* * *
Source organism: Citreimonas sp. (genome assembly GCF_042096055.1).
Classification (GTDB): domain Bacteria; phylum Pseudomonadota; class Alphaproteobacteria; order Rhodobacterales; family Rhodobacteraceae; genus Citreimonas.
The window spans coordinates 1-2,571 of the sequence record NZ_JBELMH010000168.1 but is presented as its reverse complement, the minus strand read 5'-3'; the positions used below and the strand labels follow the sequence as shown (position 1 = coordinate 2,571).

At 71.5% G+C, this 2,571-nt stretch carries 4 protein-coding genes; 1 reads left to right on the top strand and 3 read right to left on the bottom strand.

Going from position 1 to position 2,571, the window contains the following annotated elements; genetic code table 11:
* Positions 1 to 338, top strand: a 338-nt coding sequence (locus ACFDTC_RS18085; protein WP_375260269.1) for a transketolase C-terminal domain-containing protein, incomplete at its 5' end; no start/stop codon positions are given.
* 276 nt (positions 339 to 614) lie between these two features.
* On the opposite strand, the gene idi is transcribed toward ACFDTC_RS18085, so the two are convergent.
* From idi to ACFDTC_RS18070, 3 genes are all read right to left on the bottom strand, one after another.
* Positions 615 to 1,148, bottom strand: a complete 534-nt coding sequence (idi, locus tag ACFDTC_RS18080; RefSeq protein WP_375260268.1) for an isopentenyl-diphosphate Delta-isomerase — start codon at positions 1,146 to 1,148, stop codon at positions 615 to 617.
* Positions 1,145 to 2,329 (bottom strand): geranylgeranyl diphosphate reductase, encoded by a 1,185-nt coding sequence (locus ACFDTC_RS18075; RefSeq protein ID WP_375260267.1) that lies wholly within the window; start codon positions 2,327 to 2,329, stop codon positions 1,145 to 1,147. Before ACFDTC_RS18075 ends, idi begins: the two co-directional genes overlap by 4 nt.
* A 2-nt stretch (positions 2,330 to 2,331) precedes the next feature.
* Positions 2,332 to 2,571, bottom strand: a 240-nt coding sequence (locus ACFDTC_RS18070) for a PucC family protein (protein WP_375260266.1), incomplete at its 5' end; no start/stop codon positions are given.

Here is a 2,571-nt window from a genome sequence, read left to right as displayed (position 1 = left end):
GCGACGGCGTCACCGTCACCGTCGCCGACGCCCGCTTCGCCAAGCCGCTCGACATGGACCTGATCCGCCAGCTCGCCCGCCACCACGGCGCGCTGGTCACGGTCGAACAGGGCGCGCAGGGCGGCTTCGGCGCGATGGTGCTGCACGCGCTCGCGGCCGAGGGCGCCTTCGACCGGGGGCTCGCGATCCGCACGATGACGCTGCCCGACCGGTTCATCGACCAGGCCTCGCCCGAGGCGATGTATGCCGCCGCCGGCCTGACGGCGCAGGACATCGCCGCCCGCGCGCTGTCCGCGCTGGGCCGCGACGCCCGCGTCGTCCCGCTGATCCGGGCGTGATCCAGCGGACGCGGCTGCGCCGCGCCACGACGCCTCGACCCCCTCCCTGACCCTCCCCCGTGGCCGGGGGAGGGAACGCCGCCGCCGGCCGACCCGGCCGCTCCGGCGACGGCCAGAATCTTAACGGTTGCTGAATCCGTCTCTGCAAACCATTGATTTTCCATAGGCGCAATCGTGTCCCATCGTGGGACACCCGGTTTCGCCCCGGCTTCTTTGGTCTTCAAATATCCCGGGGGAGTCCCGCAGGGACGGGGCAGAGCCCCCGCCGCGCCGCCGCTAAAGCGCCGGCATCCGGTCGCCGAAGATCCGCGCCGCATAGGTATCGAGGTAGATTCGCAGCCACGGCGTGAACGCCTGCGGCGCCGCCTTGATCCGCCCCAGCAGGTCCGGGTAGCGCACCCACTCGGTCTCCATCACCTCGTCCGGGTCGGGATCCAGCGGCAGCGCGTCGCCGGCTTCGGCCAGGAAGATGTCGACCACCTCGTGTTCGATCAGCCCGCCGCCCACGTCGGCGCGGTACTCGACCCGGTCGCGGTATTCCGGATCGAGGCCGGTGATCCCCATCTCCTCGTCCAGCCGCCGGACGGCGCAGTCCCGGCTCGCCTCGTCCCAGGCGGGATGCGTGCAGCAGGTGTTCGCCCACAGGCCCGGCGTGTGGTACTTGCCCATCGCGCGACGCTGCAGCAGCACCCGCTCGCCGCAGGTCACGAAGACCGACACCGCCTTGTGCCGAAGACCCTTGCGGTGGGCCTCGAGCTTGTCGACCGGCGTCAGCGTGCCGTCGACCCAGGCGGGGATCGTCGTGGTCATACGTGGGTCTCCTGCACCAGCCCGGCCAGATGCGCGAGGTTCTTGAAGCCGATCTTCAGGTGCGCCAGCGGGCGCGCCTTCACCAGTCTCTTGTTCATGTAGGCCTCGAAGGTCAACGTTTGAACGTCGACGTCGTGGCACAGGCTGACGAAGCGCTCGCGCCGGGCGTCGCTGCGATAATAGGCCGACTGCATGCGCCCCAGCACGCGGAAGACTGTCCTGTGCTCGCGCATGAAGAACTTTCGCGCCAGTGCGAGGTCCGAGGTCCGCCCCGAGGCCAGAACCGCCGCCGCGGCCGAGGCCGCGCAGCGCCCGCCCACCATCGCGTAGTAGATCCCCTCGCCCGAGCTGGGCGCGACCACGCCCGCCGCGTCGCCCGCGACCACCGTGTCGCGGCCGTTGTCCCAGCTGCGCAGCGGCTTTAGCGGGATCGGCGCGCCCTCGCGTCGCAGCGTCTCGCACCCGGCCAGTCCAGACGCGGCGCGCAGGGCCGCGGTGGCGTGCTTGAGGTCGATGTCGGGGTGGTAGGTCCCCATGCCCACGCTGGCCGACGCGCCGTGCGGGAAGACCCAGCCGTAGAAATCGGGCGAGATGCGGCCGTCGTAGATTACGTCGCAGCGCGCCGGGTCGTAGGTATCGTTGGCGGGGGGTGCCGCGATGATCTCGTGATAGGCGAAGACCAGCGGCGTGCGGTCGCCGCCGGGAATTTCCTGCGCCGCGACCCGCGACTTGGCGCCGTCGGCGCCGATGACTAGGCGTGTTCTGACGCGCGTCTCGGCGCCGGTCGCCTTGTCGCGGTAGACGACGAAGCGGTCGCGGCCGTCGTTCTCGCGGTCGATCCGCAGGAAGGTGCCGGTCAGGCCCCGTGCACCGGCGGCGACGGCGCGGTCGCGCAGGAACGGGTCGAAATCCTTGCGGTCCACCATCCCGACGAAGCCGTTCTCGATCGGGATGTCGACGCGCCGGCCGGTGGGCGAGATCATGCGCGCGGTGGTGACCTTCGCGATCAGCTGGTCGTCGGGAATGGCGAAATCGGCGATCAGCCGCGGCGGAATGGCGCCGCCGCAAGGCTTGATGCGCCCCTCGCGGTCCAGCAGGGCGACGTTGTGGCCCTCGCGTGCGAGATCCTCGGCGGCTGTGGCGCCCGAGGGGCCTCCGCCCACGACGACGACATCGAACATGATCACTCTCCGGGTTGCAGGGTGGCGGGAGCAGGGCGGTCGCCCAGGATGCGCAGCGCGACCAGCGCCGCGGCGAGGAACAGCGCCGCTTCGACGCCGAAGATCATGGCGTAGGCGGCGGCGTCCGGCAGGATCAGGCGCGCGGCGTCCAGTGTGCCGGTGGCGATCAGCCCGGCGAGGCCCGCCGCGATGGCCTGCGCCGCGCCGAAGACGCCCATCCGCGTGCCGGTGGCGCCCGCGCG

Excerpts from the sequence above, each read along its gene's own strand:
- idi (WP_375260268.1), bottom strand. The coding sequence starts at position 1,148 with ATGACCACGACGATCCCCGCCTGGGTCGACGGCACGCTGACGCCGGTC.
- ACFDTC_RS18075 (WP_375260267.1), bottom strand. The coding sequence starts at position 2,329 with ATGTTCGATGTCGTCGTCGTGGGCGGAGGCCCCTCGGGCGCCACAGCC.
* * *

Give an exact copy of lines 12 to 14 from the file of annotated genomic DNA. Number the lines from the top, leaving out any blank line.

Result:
* A 2-nt stretch (positions 2,330 to 2,331) precedes the next feature.
* Positions 2,332 to 2,571, bottom strand: a 240-nt coding sequence (locus ACFDTC_RS18070) for a PucC family protein (protein WP_375260266.1), incomplete at its 5' end; no start/stop codon positions are given.

Here is a 2,571-nt window from a genome sequence, read left to right as displayed (position 1 = left end):